The requirements originate from stakeholders, typically the business users or business user representatives. Therefore, it is important to elicit requirements from all these stakeholders. If requirements are not elicited from a few stakeholders, these people in any case will have their say later in the project and will say “This is not what we wanted” and will initiate massive requirement changes. A case study of project recovery illustrates requirements-related trouble arising out of excluding stakeholders.
- Solution: A pre-emptive action to avoid such situations would be to elicit requirements from all the stakeholders during the requirements elicitation phase. And if it was not done initially and if the project gets into trouble at a later stage, even then, the corrective action would be to put the project or specific modules on hold, initiate a requirements elicitation exercise with the initially excluded stakeholders, re-plan the project and restart the execution.
The second root cause among internal factors is inappropriate usage of elicitation techniques. Requirements can be classified into 3 types – implicit, explicit, and undreamed. Different techniques are suited to elicit different types of requirements and there is no one-size-fits-all technique that can be used for all situations. For instance, while interviewing is more suitable for eliciting explicit requirements, brainstorming is more suitable for uncovering undreamed requirements. And observation or ‘apprenticeship’ is more suitable for uncovering implicit requirements that the stakeholders don’t articulate.
Most books on requirements engineering including that of Leffingwell and requirement engineering or business analysis bodies of knowledge illustrate multiple elicitation techniques and their suitability. In a project, if these elicitation techniques are not used appropriately, then the elicitation phase would not have resulted in clear and complete requirements. The requirements that didn’t get discovered or elicited during the initial phases start surfacing later on and will be a source of significant requirement changes throughout the project.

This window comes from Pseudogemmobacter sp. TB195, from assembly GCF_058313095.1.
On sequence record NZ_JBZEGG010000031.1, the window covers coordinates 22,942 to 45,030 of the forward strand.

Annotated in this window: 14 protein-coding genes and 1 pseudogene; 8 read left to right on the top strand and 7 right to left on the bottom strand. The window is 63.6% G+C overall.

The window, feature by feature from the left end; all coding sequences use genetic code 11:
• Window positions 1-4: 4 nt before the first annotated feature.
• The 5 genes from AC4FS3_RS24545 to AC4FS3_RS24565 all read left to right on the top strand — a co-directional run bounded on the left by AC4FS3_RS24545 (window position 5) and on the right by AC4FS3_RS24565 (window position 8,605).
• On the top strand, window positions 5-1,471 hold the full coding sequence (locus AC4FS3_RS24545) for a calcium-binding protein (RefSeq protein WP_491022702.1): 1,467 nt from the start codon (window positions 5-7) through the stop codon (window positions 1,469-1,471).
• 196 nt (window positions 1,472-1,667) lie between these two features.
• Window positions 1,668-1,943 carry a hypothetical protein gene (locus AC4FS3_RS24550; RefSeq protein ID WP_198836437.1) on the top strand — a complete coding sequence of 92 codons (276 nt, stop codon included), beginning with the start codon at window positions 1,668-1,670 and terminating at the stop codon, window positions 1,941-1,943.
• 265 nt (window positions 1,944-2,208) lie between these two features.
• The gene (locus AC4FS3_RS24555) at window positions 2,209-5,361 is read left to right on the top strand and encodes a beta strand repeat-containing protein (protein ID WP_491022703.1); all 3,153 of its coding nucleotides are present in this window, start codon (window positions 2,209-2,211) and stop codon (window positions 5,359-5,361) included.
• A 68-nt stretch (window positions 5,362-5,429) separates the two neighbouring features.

- Solution: A pre-emptive solution to this problem is to analyze the project before planning the requirements elicitation phase and factor-in usage of the right elicitation techniques into the requirements elicitation plan itself. And if not done initially and the project gets into trouble, it would make sense to pause the project, initiate one more small round of requirements elicitation by using the right elicitation techniques, prioritize the new set of requirements, re-plan the project, and restart the execution.
It is very crucial to document requirements adequately and clearly so that the three parties of requirements, the stakeholders, the analysts or the elicitation team, and the development team are on the same page in understanding and interpreting the requirements. If the documentation is inadequate or unclear, or if the documents have not been reviewed by the stakeholders, then there may be an understanding gap between the stakeholders and the development team and when the project is close to delivery, the stakeholders can come and say “This is not what we wanted”.
- Solution: It is very crucial to ensure there is a 3-party concurrence on what constitutes requirements and ensure a level of documentation that can ensure this consensus. If a project is in trouble because of this gap in understanding, then it makes sense to revise the requirements document, get it reviewed by the stakeholders, and re-plan the project if there are requirement changes arising out of document review.
In summary – the following are the root causes of requirement changes and corresponding corrective actions:
|Sl.No||Root cause type||Description of the root cause||Corrective action|
|1||External reasons||Market changes, changes to the competitive landscape, legal compliance, etc. constitute external reasons.||These changes must be permitted and usage of an appropriate life cycle model such as 2I, Scrum, or Kanban would be the solution to requirement changes arising out of external reasons|
|2||Internal reasons – Stakeholders||Requirements not elicited from a few stakeholders can give rise to significant changes later on.||The solution is to put the project or specific modules on hold, elicit requirements from these stakeholders, and re-plan and re-start the project.|
|3||Internal reasons – Elicitation techniques||Not using appropriate elicitation techniques can result in requirement changes surfacing frequently throughout the project||The solution is to put the project or specific modules on hold, elicit requirements using appropriate techniques, re-plan and restart the project|
|4||Internal reasons – Documentation||Inadequate or unclear documentation can result in the development team developing something that is not in accordance with what stakeholders expect.||The solution to this problem is to revise the requirements document so that all 3 parties of requirements arrive at a common understanding of the requirements|
To conclude, it is well known that a certain level of changes to project requirements can be healthy and aid in business success. But when there is a requirement storm the best practice is to pause and take corrective actions where you elicit requirements from all the stakeholders using proper elicitation techniques and revising the requirements to put the project back on track.